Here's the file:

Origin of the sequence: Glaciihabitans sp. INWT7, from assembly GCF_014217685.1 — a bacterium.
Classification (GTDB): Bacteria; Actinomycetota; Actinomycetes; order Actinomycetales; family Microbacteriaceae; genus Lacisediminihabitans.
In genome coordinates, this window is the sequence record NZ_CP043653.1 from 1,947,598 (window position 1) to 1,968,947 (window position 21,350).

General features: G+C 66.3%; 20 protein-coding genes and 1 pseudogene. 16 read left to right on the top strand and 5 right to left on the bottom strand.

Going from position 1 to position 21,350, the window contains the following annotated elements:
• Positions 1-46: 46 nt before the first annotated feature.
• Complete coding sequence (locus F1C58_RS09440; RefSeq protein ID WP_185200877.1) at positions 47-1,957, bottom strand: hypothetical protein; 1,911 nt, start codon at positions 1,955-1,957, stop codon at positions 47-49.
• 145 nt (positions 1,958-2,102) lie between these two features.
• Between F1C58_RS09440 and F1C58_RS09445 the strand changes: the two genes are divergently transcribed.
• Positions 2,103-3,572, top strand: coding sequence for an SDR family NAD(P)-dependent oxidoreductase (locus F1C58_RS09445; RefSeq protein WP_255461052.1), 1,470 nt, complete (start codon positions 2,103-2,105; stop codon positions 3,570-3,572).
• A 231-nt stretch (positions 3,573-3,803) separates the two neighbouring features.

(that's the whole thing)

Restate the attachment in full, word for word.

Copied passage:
Origin of the sequence: Glaciihabitans sp. INWT7, from assembly GCF_014217685.1 — a bacterium.
Classification (GTDB): Bacteria; Actinomycetota; Actinomycetes; order Actinomycetales; family Microbacteriaceae; genus Lacisediminihabitans.
In genome coordinates, this window is the sequence record NZ_CP043653.1 from 1,947,598 (window position 1) to 1,968,947 (window position 21,350).

General features: G+C 66.3%; 20 protein-coding genes and 1 pseudogene. 16 read left to right on the top strand and 5 right to left on the bottom strand.

Going from position 1 to position 21,350, the window contains the following annotated elements:
• Positions 1-46: 46 nt before the first annotated feature.
• Complete coding sequence (locus F1C58_RS09440; RefSeq protein ID WP_185200877.1) at positions 47-1,957, bottom strand: hypothetical protein; 1,911 nt, start codon at positions 1,955-1,957, stop codon at positions 47-49.
• 145 nt (positions 1,958-2,102) lie between these two features.
• Between F1C58_RS09440 and F1C58_RS09445 the strand changes: the two genes are divergently transcribed.
• Positions 2,103-3,572, top strand: coding sequence for an SDR family NAD(P)-dependent oxidoreductase (locus F1C58_RS09445; RefSeq protein WP_255461052.1), 1,470 nt, complete (start codon positions 2,103-2,105; stop codon positions 3,570-3,572).
• A 231-nt stretch (positions 3,573-3,803) separates the two neighbouring features.